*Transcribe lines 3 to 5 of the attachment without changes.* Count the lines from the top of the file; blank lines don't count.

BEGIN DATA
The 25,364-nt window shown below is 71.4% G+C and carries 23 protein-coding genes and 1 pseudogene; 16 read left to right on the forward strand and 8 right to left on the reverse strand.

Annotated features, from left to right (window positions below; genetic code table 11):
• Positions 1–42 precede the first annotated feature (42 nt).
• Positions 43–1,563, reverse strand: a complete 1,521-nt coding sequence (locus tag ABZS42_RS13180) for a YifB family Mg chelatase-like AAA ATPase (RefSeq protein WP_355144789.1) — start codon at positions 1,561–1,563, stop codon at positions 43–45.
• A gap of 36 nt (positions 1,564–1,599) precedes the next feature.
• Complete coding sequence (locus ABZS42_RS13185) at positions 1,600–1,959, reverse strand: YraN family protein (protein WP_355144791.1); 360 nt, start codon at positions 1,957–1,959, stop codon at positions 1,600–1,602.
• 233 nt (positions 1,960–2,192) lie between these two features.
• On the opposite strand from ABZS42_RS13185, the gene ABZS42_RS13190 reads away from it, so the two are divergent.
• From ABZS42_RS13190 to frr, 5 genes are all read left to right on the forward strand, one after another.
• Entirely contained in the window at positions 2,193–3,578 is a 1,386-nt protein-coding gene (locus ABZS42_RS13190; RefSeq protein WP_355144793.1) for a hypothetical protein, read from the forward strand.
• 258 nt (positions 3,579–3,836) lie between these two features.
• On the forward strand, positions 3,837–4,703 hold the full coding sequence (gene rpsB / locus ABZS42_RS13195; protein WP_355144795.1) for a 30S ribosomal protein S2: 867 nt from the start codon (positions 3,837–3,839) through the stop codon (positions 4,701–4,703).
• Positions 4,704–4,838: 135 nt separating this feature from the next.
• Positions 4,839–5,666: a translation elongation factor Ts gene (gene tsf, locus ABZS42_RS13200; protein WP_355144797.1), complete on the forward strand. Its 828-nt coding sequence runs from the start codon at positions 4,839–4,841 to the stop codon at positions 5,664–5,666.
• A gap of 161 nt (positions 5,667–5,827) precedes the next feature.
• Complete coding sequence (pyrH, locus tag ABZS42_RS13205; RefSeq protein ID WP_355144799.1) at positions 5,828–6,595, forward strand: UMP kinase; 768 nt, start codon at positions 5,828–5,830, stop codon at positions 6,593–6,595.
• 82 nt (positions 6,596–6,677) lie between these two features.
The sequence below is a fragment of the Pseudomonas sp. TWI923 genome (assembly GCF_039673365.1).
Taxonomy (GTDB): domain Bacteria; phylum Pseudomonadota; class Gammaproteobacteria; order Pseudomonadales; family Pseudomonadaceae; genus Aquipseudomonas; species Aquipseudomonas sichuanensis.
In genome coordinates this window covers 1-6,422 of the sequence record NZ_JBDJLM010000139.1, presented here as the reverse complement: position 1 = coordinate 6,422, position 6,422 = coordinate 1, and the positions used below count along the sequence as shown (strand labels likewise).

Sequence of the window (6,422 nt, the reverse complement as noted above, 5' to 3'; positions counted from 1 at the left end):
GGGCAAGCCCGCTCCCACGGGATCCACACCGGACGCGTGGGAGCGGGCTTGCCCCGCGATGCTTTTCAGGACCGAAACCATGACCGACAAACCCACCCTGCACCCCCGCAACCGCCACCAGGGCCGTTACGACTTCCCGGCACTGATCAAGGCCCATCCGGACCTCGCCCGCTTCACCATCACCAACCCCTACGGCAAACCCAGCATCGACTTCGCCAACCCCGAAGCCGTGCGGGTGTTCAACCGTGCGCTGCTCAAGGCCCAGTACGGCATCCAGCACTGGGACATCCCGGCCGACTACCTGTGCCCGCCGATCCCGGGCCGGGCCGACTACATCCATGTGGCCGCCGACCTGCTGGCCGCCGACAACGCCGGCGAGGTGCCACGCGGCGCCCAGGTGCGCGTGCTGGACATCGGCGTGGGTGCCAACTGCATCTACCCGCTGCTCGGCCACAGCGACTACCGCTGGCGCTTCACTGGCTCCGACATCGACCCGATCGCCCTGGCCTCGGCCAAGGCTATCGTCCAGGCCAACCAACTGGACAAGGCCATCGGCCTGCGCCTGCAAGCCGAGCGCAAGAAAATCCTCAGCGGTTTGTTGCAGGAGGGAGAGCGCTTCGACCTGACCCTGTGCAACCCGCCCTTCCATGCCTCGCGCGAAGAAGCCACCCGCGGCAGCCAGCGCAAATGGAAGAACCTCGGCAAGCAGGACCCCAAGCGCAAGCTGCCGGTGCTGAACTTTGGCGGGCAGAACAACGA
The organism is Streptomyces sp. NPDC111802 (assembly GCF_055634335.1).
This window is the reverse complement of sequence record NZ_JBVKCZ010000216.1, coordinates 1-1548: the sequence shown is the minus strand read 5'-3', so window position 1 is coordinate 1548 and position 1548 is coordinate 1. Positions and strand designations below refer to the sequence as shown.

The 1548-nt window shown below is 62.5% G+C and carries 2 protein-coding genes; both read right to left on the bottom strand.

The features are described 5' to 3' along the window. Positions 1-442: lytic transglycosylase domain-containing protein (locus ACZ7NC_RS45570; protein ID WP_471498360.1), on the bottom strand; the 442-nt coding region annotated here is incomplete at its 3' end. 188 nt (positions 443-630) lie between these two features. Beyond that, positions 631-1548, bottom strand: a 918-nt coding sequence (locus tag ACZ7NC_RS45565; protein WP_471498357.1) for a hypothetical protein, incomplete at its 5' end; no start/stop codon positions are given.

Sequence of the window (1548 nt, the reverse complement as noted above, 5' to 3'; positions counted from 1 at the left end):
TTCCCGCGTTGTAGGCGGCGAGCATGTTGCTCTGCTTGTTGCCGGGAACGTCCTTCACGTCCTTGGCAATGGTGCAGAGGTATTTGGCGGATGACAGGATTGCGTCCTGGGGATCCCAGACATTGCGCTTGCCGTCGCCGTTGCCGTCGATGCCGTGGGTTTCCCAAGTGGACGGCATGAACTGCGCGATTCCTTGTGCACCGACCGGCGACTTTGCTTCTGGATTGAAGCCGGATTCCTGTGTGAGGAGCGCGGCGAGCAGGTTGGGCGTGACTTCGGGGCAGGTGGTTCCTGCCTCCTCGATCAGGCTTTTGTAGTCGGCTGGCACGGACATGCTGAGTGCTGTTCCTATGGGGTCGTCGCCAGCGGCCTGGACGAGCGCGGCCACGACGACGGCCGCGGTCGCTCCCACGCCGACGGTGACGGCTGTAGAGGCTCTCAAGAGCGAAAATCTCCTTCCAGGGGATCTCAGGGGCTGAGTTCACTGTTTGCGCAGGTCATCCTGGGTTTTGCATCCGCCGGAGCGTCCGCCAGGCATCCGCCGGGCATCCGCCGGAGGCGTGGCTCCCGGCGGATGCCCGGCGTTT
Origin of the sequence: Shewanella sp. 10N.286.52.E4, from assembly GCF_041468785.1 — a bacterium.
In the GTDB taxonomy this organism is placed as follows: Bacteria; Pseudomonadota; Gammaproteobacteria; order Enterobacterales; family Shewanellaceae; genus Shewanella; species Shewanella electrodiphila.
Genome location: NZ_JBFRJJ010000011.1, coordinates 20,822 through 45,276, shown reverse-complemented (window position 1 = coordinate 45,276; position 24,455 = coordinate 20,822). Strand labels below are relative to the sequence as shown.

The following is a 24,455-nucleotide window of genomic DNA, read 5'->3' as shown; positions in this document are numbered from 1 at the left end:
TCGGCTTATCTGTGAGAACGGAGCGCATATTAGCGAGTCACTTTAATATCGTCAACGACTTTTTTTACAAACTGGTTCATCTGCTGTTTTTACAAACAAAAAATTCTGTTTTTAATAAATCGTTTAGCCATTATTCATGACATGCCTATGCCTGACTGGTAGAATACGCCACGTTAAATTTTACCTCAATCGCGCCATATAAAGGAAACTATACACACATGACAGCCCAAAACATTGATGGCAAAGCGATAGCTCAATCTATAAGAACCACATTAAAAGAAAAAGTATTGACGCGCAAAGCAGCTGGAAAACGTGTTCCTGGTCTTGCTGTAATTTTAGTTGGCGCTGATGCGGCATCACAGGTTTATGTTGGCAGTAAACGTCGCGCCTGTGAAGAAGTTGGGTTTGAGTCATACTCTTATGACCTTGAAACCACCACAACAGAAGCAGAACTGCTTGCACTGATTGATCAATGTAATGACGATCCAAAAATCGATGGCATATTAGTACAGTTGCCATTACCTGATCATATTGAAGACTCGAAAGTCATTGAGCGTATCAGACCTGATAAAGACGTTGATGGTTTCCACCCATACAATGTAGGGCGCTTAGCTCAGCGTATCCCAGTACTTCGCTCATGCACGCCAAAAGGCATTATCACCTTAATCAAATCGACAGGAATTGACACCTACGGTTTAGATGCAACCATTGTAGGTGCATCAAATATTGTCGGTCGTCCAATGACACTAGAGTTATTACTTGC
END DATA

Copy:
• Positions 1–42 precede the first annotated feature (42 nt).
• Positions 43–1,563, reverse strand: a complete 1,521-nt coding sequence (locus tag ABZS42_RS13180) for a YifB family Mg chelatase-like AAA ATPase (RefSeq protein WP_355144789.1) — start codon at positions 1,561–1,563, stop codon at positions 43–45.
• A gap of 36 nt (positions 1,564–1,599) precedes the next feature.